CONVERSATIONS WITH THE HAOLE
Like Jamaica Kincaid’s island birthplace in the Caribbean, Kauai is a very small place. You can’t circumnavigate the island because of the Na’Pali coast at the northwest corner, a set of towering cliffs surrounded by dense forest on one side and ten foot waves on the other. In between, according to my Hawaiian friend J whose family lives here, there are all kinds of sacred native sites and graves, so even though the map says you can hike through she warned us it would be stupid, rude and dangerous to do so. But if you could drive all the way around, minus the difficulty of driving through jungle and over cliffs, it would take maybe three hours. That’s how small it is.
Currently, I am in a coffee shop in Kapa’a, on the eastern coast. The shop and its inhabitants could have been lifted out of Mendocino county in the 1970’s, with the same grungy look; same excellent coffee; the same oddly gendered straight white boys with long dreadlocks, dreadlocked wives and dreadlocked babies; and same girls behind the counter in tank tops with nothing underneath left to the imagination. Except of course, they are not the same, so it all delivers a healthy uncertainty as to where exactly I am anyway, and what the date actually is. And I am sitting here posting to my blog through a wireless connect, which could not have happened even ten years ago.
One of the features of traveling anywhere is a heightened sense of not being where one is supposed to be, and therefore an uncertainty as to how to be, what to do, and who everyone around you actually is. And one of the features of traveling here is that there are lots of white people with lots of opinions about how the island is developing, all having rather disparaging things to say about someone else. They share these things with me in a variety of ways because I am also a white person. One of the most frequent things I hear from other whites is how it feels to be a “minority” here, and how you can get almost anything you want if you are a person of color, but as a haole (which is Hawaiian for white person) you are constantly running up against racial discrimination.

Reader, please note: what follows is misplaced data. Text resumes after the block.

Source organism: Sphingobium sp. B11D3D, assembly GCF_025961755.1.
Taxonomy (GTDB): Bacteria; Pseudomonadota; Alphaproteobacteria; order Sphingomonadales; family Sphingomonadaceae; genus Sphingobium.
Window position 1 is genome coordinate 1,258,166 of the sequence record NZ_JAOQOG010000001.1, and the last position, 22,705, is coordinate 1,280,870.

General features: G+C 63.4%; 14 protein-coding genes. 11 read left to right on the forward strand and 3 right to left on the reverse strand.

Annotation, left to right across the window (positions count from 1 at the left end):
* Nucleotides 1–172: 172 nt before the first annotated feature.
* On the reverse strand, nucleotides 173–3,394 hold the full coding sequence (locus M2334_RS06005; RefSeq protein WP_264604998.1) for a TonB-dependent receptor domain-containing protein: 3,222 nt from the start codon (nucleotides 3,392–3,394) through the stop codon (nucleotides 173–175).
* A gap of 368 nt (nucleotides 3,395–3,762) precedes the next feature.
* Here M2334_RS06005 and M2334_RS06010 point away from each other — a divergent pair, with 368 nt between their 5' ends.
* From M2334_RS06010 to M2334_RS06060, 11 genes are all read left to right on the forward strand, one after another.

That this utterly flies in the face of reality is not the point: reality includes the fact that native Hawaiians on Kauai are often living twelve or sixteen to a two bedroom house or – something you can see in the neighborhoods around Kapa’a – people erect one of those sheds you can buy at Home Depot in the back yard as a way of adding an extra room. Native Hawaiians are also sometimes homeless, and living in a tent at one of the state parks. And much of the island is actually owned by very wealthy whites that run things through local proxies, often from great distances. Big chunks of the island have been developed for the second home market, and this has spiraling consequences for everybody born into ordinary circumstances on an island where space is ultimately limited (look at Martha’s Vineyard!) We were informed that a house quite near our rental, which is completely empty, as its occupants have returned to southern California, is on the market for 8.6 million dollars. Another house that we can see from our lanai (terrace) is owned by a physician who comes to the island six or seven times a year; otherwise the house also sits empty.